Once a client has registered an alias, incoming and outgoing calls may be handled according to standard call and feature signaling.
Scenario “b” illustrates placing a call to a party within the same system using SCU 2 for control and terminating on a client address that is serviced by SCU 1. The client sends an authorization request message containing its alias and a destination address to the zone manager. The destination address refers to the called party's terminal alias. The zone manager returns an authorization confirmed message having the address of the SCU serving the caller's alias, SCU 2 in this case. A setup message containing the destination address is then sent from the client to SCU 2. SCU 2 then sends a lookup message having the destination address to the directory. The directory locates the appropriate SCU for the destination address and returns an address message containing the address of the appropriate SCU (SCU 1 in this example) to SCU 2. SCU 2 then sends a setup message containing the destination address to SCU 1. At this point the call is handled according to standard call and feature signaling. This scenario highlights the present invention's ability to have an originating SCU utilize the Directory to discover the proper terminating SCU for a call within the same system.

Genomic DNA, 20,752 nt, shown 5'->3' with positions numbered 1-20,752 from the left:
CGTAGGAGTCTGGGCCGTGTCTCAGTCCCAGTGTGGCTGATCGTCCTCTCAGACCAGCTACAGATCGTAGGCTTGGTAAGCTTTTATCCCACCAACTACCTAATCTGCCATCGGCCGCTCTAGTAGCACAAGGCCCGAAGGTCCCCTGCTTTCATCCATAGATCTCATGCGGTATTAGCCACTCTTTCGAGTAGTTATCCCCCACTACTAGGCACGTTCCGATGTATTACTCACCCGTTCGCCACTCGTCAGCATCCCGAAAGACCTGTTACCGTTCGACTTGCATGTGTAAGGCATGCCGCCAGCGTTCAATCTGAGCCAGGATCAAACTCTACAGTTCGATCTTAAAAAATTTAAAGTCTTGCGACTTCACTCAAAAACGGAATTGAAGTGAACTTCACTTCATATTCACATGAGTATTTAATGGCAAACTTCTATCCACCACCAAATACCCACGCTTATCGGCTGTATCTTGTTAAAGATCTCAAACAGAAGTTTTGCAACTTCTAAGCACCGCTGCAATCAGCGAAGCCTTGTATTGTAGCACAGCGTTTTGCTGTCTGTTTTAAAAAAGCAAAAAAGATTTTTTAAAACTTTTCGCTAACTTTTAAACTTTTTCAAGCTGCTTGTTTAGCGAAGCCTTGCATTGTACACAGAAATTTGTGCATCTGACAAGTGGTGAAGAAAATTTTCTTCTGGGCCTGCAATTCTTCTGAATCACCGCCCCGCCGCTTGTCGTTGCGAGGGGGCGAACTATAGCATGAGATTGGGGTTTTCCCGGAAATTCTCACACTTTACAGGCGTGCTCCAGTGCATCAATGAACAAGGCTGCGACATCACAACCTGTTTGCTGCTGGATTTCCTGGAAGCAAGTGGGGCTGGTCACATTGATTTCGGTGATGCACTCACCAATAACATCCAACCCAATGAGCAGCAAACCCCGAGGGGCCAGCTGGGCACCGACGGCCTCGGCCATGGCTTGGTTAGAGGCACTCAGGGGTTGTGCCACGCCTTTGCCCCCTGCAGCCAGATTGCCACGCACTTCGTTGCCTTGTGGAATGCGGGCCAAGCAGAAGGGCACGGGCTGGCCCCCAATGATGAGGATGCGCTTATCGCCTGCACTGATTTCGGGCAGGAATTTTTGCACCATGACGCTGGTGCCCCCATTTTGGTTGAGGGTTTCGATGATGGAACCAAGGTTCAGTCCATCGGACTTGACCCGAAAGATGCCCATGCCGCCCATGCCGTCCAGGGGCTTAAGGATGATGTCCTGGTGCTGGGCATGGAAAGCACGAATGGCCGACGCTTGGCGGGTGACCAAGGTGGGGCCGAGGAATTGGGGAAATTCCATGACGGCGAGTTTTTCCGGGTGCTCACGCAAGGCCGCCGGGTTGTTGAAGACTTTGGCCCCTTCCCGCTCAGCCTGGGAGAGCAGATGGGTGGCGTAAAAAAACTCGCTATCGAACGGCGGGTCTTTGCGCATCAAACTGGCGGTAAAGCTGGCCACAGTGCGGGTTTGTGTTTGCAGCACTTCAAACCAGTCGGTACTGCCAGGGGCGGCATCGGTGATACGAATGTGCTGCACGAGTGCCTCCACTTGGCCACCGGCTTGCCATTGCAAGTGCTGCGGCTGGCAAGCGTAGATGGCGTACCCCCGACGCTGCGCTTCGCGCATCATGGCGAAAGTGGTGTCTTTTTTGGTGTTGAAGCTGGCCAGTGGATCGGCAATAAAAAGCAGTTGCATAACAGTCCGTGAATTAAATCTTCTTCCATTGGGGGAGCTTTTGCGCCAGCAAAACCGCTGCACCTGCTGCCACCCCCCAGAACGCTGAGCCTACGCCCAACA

By way of example, consider a terminal having two aliases, namely a home directory number and a work directory number. The home directory number is serviced by the local telephone company's SCU for that area code and exchange. The work number, however, is serviced by a local PBX system acting as an SCU. Thus, when the terminal is turned on, the home directory number (alias 1) registers with the telephone company's SCU while the work directory number (alias 2) registers with the local PBX. Thereafter calls to and from the home directory number are processed by the telephone company's SCU and calls to and from the work directory number are processed by the local PBX. Thus a single client/terminal is serviceable by multiple service providers.